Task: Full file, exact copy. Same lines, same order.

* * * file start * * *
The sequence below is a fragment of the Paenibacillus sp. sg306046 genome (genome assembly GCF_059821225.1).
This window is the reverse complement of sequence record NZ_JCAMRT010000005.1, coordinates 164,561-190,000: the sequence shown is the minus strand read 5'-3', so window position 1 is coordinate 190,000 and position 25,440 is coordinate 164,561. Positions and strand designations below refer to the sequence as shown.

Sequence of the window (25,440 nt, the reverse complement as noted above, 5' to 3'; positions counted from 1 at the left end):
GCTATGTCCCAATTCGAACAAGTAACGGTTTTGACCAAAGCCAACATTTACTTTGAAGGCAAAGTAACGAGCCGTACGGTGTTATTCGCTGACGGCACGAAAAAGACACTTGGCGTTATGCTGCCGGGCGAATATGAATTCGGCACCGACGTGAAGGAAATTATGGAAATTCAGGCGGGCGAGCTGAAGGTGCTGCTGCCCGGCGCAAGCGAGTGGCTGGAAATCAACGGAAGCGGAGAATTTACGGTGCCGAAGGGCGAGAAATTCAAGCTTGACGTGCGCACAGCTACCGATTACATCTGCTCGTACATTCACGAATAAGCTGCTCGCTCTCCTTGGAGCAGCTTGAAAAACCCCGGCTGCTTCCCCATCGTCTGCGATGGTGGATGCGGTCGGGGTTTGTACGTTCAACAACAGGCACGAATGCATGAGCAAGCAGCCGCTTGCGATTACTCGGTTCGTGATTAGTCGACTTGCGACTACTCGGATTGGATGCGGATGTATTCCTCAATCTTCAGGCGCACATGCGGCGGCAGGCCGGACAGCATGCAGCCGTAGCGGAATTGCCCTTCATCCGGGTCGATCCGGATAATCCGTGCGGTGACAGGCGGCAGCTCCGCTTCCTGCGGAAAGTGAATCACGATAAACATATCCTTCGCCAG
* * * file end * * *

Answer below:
The sequence below is a fragment of the Paenibacillus sp. sg306046 genome (genome assembly GCF_059821225.1).
This window is the reverse complement of sequence record NZ_JCAMRT010000005.1, coordinates 164,561-190,000: the sequence shown is the minus strand read 5'-3', so window position 1 is coordinate 190,000 and position 25,440 is coordinate 164,561. Positions and strand designations below refer to the sequence as shown.

Sequence of the window (25,440 nt, the reverse complement as noted above, 5' to 3'; positions counted from 1 at the left end):
GCTATGTCCCAATTCGAACAAGTAACGGTTTTGACCAAAGCCAACATTTACTTTGAAGGCAAAGTAACGAGCCGTACGGTGTTATTCGCTGACGGCACGAAAAAGACACTTGGCGTTATGCTGCCGGGCGAATATGAATTCGGCACCGACGTGAAGGAAATTATGGAAATTCAGGCGGGCGAGCTGAAGGTGCTGCTGCCCGGCGCAAGCGAGTGGCTGGAAATCAACGGAAGCGGAGAATTTACGGTGCCGAAGGGCGAGAAATTCAAGCTTGACGTGCGCACAGCTACCGATTACATCTGCTCGTACATTCACGAATAAGCTGCTCGCTCTCCTTGGAGCAGCTTGAAAAACCCCGGCTGCTTCCCCATCGTCTGCGATGGTGGATGCGGTCGGGGTTTGTACGTTCAACAACAGGCACGAATGCATGAGCAAGCAGCCGCTTGCGATTACTCGGTTCGTGATTAGTCGACTTGCGACTACTCGGATTGGATGCGGATGTATTCCTCAATCTTCAGGCGCACATGCGGCGGCAGGCCGGACAGCATGCAGCCGTAGCGGAATTGCCCTTCATCCGGGTCGATCCGGATAATCCGTGCGGTGACAGGCGGCAGCTCCGCTTCCTGCGGAAAGTGAATCACGATAAACATATCCTTCGCCAG